Editor's note

Special Counsel Robert Mueller yesterday announced the first charges in his investigation of Russian interference in the 2016 election. Political scientist Rachel Caufield of Drake University walks us through the 12 charges faced by Trump’s onetime campaign manager Paul Manafort and his associate Rick Gates – and why a guilty plea by former campaign advisor George Papadopoulos could be what really gave the GOP an early fright on Monday.

Boo! It’s Halloween, a day to dress up, eat candy and to scare and be scared. While we may say that we do not like feeling fearful, the full-throttled observance of a day devoted to fear proves otherwise, write Arash Javanbakht and Linda Saab of Wayne State University. Many of us do enjoy being scared, but this begs a question: why do some enjoy fright and others do not? Many of our responses to fear depend on context, the authors write, in one of a collection of articles on Halloween.

As part of our series on death and dying, Elon University’s Brian Walsh explains how the Civil War and President Abraham Lincoln transformed the way we memorialize and bury our dead, turning what was a simple and private affair into the modern American funeral industry.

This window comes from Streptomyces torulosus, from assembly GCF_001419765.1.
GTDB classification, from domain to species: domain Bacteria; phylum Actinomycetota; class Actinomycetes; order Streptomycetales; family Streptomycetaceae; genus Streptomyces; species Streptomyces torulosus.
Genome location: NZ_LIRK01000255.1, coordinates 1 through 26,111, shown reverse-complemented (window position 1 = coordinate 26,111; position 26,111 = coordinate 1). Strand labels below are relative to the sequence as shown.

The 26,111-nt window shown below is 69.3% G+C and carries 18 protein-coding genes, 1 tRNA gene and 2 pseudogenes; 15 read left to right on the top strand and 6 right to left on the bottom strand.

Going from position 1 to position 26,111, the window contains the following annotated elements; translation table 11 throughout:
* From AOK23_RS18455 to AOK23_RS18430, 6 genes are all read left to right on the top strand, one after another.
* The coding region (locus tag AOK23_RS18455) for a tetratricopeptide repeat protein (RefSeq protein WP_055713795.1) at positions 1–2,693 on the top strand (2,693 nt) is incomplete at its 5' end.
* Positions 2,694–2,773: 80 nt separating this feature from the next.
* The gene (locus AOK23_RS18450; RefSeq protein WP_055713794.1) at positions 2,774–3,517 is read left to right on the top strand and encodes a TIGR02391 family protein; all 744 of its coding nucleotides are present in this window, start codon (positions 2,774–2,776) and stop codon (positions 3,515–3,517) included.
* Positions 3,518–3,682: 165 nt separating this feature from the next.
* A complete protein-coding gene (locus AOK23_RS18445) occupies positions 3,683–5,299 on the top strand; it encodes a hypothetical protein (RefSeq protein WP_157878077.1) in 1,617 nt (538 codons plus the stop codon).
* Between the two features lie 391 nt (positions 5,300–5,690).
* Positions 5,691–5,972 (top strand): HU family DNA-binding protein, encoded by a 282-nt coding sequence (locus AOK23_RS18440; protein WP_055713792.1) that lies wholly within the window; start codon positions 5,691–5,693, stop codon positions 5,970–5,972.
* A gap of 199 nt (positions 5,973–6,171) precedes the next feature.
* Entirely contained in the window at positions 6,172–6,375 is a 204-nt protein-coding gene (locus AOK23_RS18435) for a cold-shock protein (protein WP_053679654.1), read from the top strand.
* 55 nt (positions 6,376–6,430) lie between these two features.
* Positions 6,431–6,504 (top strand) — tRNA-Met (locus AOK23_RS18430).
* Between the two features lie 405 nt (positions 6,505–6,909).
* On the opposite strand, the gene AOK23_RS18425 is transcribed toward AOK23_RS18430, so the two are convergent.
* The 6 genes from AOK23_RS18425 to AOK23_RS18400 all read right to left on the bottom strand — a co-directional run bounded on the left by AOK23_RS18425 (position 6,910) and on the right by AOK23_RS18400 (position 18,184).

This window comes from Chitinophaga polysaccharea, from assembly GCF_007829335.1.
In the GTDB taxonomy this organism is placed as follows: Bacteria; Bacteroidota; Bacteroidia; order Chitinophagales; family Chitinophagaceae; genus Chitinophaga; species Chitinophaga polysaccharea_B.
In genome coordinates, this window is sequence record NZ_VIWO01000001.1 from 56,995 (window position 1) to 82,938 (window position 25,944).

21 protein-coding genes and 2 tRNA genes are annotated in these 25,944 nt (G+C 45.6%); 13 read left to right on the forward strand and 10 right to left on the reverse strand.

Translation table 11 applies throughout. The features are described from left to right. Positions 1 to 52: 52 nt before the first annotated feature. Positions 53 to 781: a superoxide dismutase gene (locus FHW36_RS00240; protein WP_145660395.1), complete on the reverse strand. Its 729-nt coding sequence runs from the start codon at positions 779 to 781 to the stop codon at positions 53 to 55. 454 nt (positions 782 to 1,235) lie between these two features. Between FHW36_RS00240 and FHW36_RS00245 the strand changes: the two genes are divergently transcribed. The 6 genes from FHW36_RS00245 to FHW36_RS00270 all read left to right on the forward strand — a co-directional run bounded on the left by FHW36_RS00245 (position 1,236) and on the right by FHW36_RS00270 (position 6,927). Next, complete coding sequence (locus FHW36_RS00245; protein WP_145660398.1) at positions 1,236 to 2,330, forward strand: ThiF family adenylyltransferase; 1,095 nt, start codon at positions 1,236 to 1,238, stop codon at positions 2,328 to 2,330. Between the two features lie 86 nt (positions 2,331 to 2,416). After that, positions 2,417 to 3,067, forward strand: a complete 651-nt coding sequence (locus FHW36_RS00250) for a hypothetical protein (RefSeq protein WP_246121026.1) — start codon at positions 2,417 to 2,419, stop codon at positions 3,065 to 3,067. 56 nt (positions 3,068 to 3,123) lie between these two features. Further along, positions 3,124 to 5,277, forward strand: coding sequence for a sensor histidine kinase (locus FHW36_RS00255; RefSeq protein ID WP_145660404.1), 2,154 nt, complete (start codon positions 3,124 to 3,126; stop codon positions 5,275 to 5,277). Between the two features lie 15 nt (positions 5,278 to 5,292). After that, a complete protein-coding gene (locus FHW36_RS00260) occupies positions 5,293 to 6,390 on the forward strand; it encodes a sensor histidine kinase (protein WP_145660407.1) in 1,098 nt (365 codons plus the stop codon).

Emily Costello

Politics + Society Editor

Top stories

Charges against Paul Manafort predate his time as campaign manager to Donald Trump. Reuters/Brian Snyder

What the charges against Manafort, Gates and Papadopoulos could mean for Trump

Rachel Caufield, Drake University

Former Trump associates face charges including conspiracy to launder money, failure to register as a foreign agent and lying to the FBI. A law professor explains what it means and what happens next.

Scary pumpkins are the least of what frightens us at Halloween, a day devoted to being frightened. asife/Shutterstock.com

The science of fright: Why we love to be scared

Arash Javanbakht, Wayne State University; Linda Saab, Wayne State University

We may pretend that we do not like fear, but Halloween proves otherwise. Many of us enjoy being scared. But why?

An illustrated depiction of a scene of Lincoln lying in state. Internet Archive Book Images

How Lincoln's embrace of embalming birthed the American funeral industry

Brian Walsh, Elon University

Dying in America 200 years ago was a simply family affair, devoid of pomp. The US Civil War and Abraham Lincoln's embrace of embalming changed everything.

Ethics + Religion

Science + Technology

Environment + Energy


Today’s quote

It is clear that dealing with loss was a major concern for early Chinese philosophers.

  Alexus McLeod